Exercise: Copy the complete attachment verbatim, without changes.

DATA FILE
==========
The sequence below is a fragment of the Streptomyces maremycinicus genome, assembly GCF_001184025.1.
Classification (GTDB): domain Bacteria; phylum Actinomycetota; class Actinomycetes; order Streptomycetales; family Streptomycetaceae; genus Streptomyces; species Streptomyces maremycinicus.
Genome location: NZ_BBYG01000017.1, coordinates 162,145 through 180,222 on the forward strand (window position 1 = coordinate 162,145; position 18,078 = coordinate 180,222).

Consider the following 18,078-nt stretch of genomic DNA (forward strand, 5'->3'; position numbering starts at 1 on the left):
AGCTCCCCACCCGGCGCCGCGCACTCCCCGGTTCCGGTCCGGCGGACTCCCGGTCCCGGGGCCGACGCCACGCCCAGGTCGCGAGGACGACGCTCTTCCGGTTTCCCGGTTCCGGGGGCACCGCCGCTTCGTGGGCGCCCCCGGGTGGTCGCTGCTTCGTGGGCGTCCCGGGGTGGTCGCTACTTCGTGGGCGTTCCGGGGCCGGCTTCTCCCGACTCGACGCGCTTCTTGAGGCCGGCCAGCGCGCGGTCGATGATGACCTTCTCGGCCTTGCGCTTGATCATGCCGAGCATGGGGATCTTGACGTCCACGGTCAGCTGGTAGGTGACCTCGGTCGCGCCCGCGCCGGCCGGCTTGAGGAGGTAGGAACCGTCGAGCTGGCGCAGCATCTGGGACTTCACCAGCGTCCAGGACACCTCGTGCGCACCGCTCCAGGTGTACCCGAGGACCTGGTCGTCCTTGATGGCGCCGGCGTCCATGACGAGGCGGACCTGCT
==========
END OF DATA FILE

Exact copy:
The sequence below is a fragment of the Streptomyces maremycinicus genome, assembly GCF_001184025.1.
Classification (GTDB): domain Bacteria; phylum Actinomycetota; class Actinomycetes; order Streptomycetales; family Streptomycetaceae; genus Streptomyces; species Streptomyces maremycinicus.
Genome location: NZ_BBYG01000017.1, coordinates 162,145 through 180,222 on the forward strand (window position 1 = coordinate 162,145; position 18,078 = coordinate 180,222).

Consider the following 18,078-nt stretch of genomic DNA (forward strand, 5'->3'; position numbering starts at 1 on the left):
AGCTCCCCACCCGGCGCCGCGCACTCCCCGGTTCCGGTCCGGCGGACTCCCGGTCCCGGGGCCGACGCCACGCCCAGGTCGCGAGGACGACGCTCTTCCGGTTTCCCGGTTCCGGGGGCACCGCCGCTTCGTGGGCGCCCCCGGGTGGTCGCTGCTTCGTGGGCGTCCCGGGGTGGTCGCTACTTCGTGGGCGTTCCGGGGCCGGCTTCTCCCGACTCGACGCGCTTCTTGAGGCCGGCCAGCGCGCGGTCGATGATGACCTTCTCGGCCTTGCGCTTGATCATGCCGAGCATGGGGATCTTGACGTCCACGGTCAGCTGGTAGGTGACCTCGGTCGCGCCCGCGCCGGCCGGCTTGAGGAGGTAGGAACCGTCGAGCTGGCGCAGCATCTGGGACTTCACCAGCGTCCAGGACACCTCGTGCGCACCGCTCCAGGTGTACCCGAGGACCTGGTCGTCCTTGATGGCGCCGGCGTCCATGACGAGGCGGACCTGCT